New Micro-Brewing Trend Has Fort Wayne Hopping

Fort Wayne has more than a dozen breweries, with over half being locally owned businesses. In recent years, the trend of micro-brewing and craft beers has skyrocketed throughout the United States with Fort Wayne noticing the effects of this national trend.

Overall U.S. craft brewer sales continued to grow, reaching 12.7 percent of the U.S. beer market in terms of volume. Retail dollar sales of craft beer increased 8 percent, up to $26 billion, and now account for more than 23 percent of the $111.4 billion U.S. beer market, according to BrewersAssociation.org.

The Brewers Association also revealed there are now over 6,000 breweries operating the in the U.S., which is more than double the number from just four years ago. And in 2018, brewers and craft beer could have had their biggest year yet. Locally, since January 2018, four new breweries have opened in Fort Wayne.

Ashley Spranger, Northeast Indiana Regional Partnership’s stakeholder engagement and experience manager, said the trend has only just begun in the city.

“At the rate we are going, Fort Wayne has the potential to be viewed as a ‘brewery hub.’ I see people coming from outside the city, region and maybe even the state to experience what our breweries have to offer,” Spranger said.

The first brewery in Fort Wayne, Mad Anthony’s Brewing Co., was founded in 1998, according to Linda Lipp, writer for the Greater Fort Wayne Business Weekly. While this local craft brewery is still operating in Fort Wayne today, additional locations have popped up in other parts of Indiana, including Auburn, Warsaw and Angola. According to VisitFortWayne.com, there are now more than 14 breweries in Fort Wayne –– with more to open in 2019.

Several months ago, 17 brewers from Fort Wayne and northeast Indiana came together to form the Northern Indiana Brewers Association. The organization, founded to help strengthen relationships between brewers in the area, expects to grow as more breweries open in Northeast Indiana.

Thea Spielman, a local self-declared craft beer enthusiast with a love for Mad Anthony’s dark Harry Baals Irish Stout, was excited about all the options and the growth of local brewed beers.

“I love that I can go to a different spot every weekend, and each place has their own vibe and specialty,” Spielman said. She explained that for her it is important to support the Fort Wayne economy, so she chooses local breweries instead of national ones.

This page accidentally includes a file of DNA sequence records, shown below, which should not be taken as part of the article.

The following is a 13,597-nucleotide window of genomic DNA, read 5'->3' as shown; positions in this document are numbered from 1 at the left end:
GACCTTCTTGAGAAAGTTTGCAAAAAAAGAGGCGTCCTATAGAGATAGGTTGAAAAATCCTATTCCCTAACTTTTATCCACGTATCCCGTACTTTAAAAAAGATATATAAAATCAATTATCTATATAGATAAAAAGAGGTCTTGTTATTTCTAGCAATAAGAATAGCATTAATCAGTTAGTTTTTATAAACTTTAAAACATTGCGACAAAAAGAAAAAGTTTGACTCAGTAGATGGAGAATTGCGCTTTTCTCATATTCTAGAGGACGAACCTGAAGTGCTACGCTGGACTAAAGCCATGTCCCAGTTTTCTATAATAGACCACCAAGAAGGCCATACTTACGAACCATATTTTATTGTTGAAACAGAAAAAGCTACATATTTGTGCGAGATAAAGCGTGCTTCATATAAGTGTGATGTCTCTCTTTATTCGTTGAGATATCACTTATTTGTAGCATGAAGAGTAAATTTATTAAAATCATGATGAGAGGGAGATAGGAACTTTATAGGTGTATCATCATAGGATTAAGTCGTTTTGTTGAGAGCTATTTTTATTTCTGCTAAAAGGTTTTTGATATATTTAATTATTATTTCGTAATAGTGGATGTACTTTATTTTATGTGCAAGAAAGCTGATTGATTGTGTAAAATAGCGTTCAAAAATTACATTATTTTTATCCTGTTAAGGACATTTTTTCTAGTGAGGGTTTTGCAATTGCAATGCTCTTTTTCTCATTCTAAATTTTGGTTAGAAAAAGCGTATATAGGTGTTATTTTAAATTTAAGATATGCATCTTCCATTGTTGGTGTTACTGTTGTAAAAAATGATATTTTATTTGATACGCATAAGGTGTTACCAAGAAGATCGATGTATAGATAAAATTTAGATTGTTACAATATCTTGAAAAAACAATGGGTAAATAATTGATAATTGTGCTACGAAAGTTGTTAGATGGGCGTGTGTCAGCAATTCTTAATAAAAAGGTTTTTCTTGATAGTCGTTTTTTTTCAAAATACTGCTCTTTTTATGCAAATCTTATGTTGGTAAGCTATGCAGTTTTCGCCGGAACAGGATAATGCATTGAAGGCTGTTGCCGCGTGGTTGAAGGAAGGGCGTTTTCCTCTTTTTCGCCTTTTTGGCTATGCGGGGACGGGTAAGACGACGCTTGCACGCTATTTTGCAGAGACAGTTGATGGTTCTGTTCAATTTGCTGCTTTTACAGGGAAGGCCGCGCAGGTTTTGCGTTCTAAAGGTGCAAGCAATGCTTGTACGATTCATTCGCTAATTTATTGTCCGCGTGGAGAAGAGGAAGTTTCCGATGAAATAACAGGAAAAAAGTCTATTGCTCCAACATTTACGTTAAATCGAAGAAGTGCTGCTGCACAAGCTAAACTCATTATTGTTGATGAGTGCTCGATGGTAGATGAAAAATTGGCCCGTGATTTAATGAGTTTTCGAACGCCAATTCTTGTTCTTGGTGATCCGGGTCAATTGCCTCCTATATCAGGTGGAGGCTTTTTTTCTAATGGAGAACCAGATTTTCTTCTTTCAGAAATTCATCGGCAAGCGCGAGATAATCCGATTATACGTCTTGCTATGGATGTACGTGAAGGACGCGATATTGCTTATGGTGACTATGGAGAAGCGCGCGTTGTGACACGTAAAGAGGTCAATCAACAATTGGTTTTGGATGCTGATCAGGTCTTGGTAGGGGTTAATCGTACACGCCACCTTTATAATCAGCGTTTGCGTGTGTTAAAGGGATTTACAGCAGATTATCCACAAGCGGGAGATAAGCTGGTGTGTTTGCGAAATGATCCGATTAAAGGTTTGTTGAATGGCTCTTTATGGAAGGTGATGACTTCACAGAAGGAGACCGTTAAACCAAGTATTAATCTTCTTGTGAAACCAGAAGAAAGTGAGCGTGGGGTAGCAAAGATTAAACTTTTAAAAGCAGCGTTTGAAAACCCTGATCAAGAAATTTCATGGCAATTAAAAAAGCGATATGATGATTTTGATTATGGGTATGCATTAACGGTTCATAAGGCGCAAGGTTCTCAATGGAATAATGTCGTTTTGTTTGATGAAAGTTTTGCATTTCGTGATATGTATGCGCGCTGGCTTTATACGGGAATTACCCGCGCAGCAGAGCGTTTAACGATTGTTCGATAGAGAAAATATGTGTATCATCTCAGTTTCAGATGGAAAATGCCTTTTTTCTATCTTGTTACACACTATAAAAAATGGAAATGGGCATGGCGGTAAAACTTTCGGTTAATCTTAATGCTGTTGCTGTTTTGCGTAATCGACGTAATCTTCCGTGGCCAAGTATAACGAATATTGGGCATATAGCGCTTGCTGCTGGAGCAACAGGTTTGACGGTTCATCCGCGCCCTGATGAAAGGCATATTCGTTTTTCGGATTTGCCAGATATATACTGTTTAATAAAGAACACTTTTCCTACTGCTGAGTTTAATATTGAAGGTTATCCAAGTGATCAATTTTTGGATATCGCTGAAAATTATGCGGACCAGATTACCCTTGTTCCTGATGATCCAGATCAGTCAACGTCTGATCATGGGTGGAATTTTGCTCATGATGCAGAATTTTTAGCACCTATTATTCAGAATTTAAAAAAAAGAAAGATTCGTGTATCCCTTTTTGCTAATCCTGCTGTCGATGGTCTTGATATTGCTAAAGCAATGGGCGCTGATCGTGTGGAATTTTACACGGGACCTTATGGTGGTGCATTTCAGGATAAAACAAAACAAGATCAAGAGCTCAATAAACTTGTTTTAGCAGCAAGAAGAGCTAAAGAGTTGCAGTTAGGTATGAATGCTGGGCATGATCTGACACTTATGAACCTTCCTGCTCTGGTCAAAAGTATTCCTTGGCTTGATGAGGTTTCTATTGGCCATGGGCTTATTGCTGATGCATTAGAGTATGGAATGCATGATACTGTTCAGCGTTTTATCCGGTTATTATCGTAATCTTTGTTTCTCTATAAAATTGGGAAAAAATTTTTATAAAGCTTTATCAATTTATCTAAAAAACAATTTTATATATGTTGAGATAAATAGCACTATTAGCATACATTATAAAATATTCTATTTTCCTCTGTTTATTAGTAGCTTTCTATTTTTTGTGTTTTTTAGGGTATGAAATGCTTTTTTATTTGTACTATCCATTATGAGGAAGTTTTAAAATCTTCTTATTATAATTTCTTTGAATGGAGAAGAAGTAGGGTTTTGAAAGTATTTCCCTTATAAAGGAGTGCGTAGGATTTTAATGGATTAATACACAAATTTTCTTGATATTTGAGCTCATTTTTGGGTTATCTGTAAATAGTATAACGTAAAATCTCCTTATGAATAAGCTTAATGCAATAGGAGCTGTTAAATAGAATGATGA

Aside from selling beer, many businesses are offering brewery tours, allowing guests to learn more about the brewing process and to see the inner-workings of the beer they are consuming. Hop River Brewing Company, which opened last February, is a 15-barrel production taproom in downtown Fort Wayne, and offers several tour times throughout the day. 

Taylor Miller, shift supervisor at Hop River Brewing Company, is passionate about representing the product they create.

“Most of us local breweries all support and interact with each other, and we love to help each other grow. More breweries, more growth,” Miller said.

And to keep the trend up and expanding, a new program has begun to help support all the local breweries and encourage the exploration of the city’s craft beer offerings. The Northern Indiana Beer Trail passport program is a multi-brewery collaboration that will offer rewards once a person has visited a certain number of breweries throughout the city.

“We get a couple handfuls of people solely coming in trying to fill their passports with stamps,” Miller said. “It gets people out of their comfort zones, getting them to new breweries.”

The launching of the passport, along with several breweries expected to open in 2019 and the “Brewed IN the Fort” craft beer festival, suggests the trend is not likely to fizzle out anytime soon.

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